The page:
Even traditional medicine experts feel independent researchers should be part of any study on the efficacy of herbal drugs. That will enhance rather than demonise AYUSH, they feel.
Researchers in India have expressed dismay over the recent advisory by the Ministry of AYUSH barring non AYUSH scientists from undertaking any independent research work on AYUSH drugs and treatments.
The Ministry’s statement issued on April 2 says that non-AYUSH scientists shouldn’t undertake any research work on AYUSH drugs and treatments without the involvement of an AYUSH expert. It also asks editors of various scientific and medical journals to desist from publishing work of non-AYUSH authors and researchers as it may be “damaging to the image of traditional healthcare systems.”
The advisory states that all non-AYUSH researchers should include a domain expert in any scientific study on alternative drug or treatment so as not to demonise AYUSH ban.
“Principles, concepts and approaches of AYUSH systems and their drug-based interventions are not at all comparable to the prevalent modern medical system,” the Ministry says after issuing the advisory.
“The potential and scope of AYUSH in public healthcare cannot be jeopardized and the people may not be dissuaded from AYUSH from arbitrary statements and unfounded conclusions in scientific studies and research publications related to AYUSH.”
The advisory also suggests that AYUSH products or clinical trials be validated only by the councils formulated by the ministry.
Non-AYUSH scientists react sharply
The widely debated advisory has offended many in India’s research community, including those associated with traditional systems of medicine. Subhash Lakhotia, Professor at the Banaras Hindu University (BHU), says they share the concerns of the AYUSH Ministry but every research must be supported by evidence-based testimonials.
“The AYUSH practices and formulations need to be substantiated by evidence-based understanding,” IANS quoted him as saying.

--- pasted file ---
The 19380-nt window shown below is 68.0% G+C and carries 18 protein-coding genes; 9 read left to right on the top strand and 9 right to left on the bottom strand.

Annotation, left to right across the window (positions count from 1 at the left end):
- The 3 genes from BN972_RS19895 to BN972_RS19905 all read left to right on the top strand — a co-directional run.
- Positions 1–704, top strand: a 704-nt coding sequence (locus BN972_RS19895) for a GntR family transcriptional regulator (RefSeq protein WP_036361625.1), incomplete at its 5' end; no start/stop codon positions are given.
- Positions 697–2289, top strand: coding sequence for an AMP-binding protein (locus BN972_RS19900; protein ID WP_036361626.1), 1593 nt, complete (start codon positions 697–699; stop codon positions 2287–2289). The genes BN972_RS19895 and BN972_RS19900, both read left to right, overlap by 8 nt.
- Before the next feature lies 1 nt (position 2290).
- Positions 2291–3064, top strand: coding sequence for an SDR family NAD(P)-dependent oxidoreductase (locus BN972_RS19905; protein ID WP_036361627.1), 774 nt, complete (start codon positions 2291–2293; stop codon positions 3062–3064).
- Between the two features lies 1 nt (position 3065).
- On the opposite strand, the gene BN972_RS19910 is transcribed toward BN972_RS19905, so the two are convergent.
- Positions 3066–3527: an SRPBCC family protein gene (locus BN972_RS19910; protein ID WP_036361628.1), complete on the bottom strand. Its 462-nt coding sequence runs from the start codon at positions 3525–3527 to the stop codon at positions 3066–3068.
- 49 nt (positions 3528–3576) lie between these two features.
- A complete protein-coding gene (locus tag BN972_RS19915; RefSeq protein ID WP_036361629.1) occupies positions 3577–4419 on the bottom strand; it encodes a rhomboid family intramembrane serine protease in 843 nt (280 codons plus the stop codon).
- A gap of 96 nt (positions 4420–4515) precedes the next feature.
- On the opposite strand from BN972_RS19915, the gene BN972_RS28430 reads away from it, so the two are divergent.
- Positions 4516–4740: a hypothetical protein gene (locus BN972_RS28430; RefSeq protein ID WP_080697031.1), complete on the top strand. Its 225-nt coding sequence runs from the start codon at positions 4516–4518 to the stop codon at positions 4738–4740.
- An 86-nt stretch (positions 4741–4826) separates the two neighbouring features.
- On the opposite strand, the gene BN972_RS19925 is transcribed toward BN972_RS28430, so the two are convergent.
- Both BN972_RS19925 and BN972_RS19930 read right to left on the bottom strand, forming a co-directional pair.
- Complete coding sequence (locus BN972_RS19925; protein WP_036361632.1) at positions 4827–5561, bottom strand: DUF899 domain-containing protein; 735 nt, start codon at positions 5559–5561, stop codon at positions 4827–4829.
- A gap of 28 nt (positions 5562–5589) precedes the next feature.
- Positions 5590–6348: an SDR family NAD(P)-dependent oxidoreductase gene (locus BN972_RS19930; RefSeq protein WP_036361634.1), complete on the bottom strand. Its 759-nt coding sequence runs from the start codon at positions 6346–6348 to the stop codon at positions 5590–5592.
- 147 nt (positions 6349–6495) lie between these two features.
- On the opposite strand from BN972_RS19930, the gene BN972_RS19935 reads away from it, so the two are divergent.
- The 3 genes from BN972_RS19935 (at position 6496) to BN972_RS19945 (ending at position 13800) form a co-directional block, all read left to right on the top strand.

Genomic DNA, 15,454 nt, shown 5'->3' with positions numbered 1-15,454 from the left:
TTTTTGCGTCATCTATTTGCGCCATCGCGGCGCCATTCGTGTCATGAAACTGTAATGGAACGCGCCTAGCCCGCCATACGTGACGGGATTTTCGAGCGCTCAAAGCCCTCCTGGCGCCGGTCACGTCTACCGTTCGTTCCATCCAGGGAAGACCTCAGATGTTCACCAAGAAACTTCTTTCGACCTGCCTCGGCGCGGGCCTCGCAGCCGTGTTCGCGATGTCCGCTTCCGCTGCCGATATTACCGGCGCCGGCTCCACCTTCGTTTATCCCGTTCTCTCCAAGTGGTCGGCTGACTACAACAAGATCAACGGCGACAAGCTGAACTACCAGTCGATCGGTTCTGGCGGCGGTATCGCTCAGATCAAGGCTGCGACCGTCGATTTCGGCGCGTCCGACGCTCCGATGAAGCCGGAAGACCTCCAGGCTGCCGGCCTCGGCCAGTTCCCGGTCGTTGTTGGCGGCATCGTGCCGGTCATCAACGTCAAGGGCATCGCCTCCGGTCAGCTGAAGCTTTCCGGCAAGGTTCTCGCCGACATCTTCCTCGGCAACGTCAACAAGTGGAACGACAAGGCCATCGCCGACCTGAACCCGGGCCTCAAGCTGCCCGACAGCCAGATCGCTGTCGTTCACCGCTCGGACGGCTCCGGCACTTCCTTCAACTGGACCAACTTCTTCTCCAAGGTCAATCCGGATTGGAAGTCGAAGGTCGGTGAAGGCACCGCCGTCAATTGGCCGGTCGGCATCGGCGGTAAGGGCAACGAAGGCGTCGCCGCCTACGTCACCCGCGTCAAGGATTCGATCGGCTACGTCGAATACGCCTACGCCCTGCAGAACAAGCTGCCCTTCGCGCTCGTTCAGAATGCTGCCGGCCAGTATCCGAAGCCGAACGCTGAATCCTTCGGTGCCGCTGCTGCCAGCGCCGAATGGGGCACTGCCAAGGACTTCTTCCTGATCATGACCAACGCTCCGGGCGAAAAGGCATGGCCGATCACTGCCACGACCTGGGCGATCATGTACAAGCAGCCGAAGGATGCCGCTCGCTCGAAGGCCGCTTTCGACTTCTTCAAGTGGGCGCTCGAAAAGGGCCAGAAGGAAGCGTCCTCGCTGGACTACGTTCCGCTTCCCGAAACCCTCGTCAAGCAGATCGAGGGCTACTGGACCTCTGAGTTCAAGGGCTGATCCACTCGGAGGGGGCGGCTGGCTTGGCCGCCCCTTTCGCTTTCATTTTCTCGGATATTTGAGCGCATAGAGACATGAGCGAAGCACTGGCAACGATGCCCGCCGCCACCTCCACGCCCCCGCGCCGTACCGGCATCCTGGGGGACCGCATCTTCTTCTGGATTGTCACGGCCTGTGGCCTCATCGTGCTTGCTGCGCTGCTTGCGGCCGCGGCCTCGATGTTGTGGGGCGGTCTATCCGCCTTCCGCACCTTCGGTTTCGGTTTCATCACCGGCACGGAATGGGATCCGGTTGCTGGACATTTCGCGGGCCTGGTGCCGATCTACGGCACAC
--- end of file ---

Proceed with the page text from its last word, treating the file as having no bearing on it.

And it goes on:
“There is a great need for true inter-disciplinary studies, with free and unbiased participation of researchers in different domains, to achieve the much-needed integration of traditional and modern medical systems,” he writes in an opinion piece for the journal ‘Current Science’. The article has been co-authored by two other scientists—Kishor Patwardhan from BHU and Sanjeev Rastogi from Lucknow Ayurvedic college.
The authors warn the advisory by AYUSH will bring disaster for the AYUSH systems if taken seriously.
“It would make only one opinion flourish and may throttle all others who dare to differ,” they say.
“The actual disrepute to the traditional Indian healthcare systems, including Ayurveda, is caused by the mushrooming of low-quality journals which publish poor-quality pseudo-research, conducted often by AYUSH ‘experts’ themselves,” authors say.
According to Lakhotia and colleagues, the low-quality medicines being marketed by spurious pharmacies also bring disrepute to AYUSH.
“The Ministry should be more concerned with these rather than placing a gag on studies and voices that may not fully agree with the traditionally held views,” they say adding that the ministry should not forget the remarkable contributions of non-AYUSH researchers who have contributed and continue to do so to the understanding of the principles and mechanisms of actions of a large variety of herbal and Ayurvedic preparations.
“We believe that a better and rational approach for the AYUSH Ministry would be to curb poor-quality research journals in the field of traditional healthcare systems, rather than curbing involvement of researchers from diverse disciplines,” says Lakhotia.
“The AYUSH Ministry could promote this by ensuring that the various AYUSH colleges and their educational programmes maintain high standards of teaching and research.”
‘Advisory will have disastrous consequences’
A renowned cardiac surgeon Sankaran Valiathan told IANS that he was disturbed by the implications of such an advisory.
“It will hurt the meagre effort being made in India to promote scientific research in Ayurveda,” he says
The surgeon, who was behind the government’s ‘Ayurvedic Biology’ mission that was started a decade ago, says that he fully endorses the views of Professor Lakhotia and colleagues and urges the Ministry to take a second look at the Advisory.
Similar concerns have been expressed by those associated with the manufacturing of AYUSH drugs.
They say any attempt to discourage research in AYUSH by non-AYUSH streams would have disastrous consequences to the already struggling system facing allegations of lack of scientific evidence.
“In my opinion, the advisory is hyper-protective knee jerk reaction by the Ministry,” Chandra Kant Katiyar, CEO of Technical Healthcare Division at Emami Ltd, a leading manufacturer of Ayurvedic medicines told IANS.
“AYUSH had earlier signed agreements with scientific organizations like the Department of Biotechnology and the Council of Scientific and Industrial Research to promote and conduct research. The same AYUSH issuing such advisories displays lack of vision and direction,” Katiyar points out in the report.